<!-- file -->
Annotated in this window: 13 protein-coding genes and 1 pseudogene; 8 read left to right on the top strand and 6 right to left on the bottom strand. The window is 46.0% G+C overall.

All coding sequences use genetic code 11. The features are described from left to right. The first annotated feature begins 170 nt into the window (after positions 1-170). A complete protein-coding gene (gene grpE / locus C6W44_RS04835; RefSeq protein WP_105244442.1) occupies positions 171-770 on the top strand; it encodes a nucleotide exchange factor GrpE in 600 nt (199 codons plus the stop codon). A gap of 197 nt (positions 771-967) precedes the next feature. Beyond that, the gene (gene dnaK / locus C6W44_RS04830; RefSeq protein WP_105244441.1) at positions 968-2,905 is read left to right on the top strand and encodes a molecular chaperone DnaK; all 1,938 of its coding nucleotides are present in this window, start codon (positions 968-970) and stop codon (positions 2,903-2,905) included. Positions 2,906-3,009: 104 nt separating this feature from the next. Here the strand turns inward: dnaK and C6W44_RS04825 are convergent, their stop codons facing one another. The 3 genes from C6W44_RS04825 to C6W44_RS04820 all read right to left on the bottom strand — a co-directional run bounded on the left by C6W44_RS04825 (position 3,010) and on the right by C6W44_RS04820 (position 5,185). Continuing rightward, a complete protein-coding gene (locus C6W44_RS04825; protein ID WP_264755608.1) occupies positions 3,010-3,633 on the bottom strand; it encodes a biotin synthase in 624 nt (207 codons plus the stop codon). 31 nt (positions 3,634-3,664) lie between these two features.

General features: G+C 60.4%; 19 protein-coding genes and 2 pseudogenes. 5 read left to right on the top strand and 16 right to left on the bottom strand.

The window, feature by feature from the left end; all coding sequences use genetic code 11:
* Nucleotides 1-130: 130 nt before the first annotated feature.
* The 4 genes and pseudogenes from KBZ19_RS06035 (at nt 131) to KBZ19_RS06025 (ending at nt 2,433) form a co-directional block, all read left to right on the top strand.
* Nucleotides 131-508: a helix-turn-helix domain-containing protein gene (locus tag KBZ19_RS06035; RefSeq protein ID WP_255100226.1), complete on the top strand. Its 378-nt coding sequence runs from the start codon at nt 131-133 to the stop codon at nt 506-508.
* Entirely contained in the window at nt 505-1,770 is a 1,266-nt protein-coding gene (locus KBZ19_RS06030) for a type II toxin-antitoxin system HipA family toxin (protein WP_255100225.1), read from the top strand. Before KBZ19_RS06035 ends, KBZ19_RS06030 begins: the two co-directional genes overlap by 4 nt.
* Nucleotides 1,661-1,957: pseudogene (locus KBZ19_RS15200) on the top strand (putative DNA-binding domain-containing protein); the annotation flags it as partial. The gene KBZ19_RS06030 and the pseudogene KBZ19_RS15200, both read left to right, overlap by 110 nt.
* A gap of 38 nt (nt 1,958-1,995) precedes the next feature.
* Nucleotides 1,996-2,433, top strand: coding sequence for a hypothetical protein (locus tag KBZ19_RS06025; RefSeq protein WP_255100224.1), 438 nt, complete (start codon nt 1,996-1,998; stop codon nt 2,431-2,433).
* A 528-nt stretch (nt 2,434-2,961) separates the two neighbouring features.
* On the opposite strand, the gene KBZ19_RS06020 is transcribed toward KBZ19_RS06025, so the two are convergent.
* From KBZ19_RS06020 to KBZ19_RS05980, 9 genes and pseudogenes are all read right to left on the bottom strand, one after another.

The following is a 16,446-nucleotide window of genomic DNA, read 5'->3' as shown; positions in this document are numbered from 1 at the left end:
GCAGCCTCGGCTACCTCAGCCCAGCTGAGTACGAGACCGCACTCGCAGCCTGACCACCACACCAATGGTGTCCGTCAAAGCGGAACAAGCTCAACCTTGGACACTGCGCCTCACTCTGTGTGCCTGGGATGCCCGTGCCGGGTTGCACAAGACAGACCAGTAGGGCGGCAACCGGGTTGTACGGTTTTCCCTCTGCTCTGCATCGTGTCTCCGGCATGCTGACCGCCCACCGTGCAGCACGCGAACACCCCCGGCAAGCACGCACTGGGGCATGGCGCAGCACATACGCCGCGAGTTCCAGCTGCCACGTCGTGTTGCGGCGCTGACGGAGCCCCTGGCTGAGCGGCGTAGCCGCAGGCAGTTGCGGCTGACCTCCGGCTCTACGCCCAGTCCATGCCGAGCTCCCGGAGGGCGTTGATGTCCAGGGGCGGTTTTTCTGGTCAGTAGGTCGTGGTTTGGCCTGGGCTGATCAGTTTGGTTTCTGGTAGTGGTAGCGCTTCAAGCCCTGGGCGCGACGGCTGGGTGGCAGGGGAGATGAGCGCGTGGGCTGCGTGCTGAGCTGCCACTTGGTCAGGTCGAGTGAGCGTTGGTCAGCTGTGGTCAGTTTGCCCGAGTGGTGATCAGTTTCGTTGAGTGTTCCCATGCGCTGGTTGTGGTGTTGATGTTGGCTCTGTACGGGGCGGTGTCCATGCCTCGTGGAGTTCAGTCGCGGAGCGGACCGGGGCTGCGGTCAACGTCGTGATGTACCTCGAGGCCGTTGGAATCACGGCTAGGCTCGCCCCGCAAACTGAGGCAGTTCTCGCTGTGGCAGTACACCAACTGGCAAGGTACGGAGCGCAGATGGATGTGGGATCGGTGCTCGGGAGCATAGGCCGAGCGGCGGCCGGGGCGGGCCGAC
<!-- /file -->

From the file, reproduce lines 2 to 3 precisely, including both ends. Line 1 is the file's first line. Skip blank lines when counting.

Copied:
All coding sequences use genetic code 11. The features are described from left to right. The first annotated feature begins 170 nt into the window (after positions 1-170). A complete protein-coding gene (gene grpE / locus C6W44_RS04835; RefSeq protein WP_105244442.1) occupies positions 171-770 on the top strand; it encodes a nucleotide exchange factor GrpE in 600 nt (199 codons plus the stop codon). A gap of 197 nt (positions 771-967) precedes the next feature. Beyond that, the gene (gene dnaK / locus C6W44_RS04830; RefSeq protein WP_105244441.1) at positions 968-2,905 is read left to right on the top strand and encodes a molecular chaperone DnaK; all 1,938 of its coding nucleotides are present in this window, start codon (positions 968-970) and stop codon (positions 2,903-2,905) included. Positions 2,906-3,009: 104 nt separating this feature from the next. Here the strand turns inward: dnaK and C6W44_RS04825 are convergent, their stop codons facing one another. The 3 genes from C6W44_RS04825 to C6W44_RS04820 all read right to left on the bottom strand — a co-directional run bounded on the left by C6W44_RS04825 (position 3,010) and on the right by C6W44_RS04820 (position 5,185). Continuing rightward, a complete protein-coding gene (locus C6W44_RS04825; protein ID WP_264755608.1) occupies positions 3,010-3,633 on the bottom strand; it encodes a biotin synthase in 624 nt (207 codons plus the stop codon). 31 nt (positions 3,634-3,664) lie between these two features.

General features: G+C 60.4%; 19 protein-coding genes and 2 pseudogenes. 5 read left to right on the top strand and 16 right to left on the bottom strand.